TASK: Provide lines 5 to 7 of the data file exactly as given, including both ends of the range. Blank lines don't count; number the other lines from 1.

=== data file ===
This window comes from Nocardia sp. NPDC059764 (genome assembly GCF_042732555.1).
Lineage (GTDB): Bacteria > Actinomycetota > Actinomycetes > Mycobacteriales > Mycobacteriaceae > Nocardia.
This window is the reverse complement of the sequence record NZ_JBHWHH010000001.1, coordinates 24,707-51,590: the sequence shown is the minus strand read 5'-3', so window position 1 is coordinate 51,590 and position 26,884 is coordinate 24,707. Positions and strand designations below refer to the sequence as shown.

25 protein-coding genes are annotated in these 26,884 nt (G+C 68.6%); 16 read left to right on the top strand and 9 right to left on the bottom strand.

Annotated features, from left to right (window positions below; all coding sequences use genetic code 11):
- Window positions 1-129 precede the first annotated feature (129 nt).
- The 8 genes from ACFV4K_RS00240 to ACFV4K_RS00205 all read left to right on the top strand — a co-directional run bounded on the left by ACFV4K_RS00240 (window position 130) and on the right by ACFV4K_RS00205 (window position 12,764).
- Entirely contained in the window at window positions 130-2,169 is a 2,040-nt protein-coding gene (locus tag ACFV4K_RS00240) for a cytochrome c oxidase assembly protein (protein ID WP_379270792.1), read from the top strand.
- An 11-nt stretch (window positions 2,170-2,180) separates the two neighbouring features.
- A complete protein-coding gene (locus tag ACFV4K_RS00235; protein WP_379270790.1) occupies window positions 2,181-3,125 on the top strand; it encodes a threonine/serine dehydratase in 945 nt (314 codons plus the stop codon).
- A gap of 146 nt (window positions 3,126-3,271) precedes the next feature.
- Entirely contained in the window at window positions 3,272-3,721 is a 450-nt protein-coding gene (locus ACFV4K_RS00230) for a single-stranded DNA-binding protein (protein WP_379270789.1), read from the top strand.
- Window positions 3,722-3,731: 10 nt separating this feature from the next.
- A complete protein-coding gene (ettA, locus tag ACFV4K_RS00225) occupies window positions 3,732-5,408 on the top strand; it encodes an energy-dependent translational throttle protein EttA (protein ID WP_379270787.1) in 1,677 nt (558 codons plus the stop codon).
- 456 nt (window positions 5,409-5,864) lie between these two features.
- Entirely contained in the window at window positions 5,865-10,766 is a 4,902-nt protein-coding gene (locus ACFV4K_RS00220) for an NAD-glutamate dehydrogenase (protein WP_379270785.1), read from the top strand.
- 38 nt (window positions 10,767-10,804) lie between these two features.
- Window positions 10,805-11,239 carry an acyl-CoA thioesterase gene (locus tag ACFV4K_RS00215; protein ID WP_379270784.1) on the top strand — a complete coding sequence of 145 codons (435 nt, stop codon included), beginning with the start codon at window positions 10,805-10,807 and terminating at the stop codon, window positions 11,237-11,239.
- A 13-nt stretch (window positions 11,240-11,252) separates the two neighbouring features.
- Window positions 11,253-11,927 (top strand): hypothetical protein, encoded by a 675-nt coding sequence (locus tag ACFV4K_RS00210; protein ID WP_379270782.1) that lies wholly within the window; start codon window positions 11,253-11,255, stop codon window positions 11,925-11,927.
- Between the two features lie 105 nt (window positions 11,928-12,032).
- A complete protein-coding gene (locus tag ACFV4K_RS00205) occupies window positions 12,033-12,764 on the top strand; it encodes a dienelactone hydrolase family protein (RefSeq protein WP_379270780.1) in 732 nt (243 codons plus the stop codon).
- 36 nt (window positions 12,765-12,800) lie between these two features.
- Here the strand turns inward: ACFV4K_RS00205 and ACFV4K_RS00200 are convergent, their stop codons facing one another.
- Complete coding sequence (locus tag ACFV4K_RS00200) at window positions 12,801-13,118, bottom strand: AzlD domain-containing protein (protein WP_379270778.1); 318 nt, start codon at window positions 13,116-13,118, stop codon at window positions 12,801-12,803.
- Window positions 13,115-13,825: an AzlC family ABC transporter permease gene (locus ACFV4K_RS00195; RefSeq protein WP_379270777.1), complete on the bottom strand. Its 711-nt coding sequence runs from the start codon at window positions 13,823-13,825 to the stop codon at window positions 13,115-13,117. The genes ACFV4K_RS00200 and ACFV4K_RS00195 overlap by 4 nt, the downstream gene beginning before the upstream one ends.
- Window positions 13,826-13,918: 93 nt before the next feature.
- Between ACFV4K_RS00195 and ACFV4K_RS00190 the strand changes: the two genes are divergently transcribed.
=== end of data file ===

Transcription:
Annotated features, from left to right (window positions below; all coding sequences use genetic code 11):
- Window positions 1-129 precede the first annotated feature (129 nt).
- The 8 genes from ACFV4K_RS00240 to ACFV4K_RS00205 all read left to right on the top strand — a co-directional run bounded on the left by ACFV4K_RS00240 (window position 130) and on the right by ACFV4K_RS00205 (window position 12,764).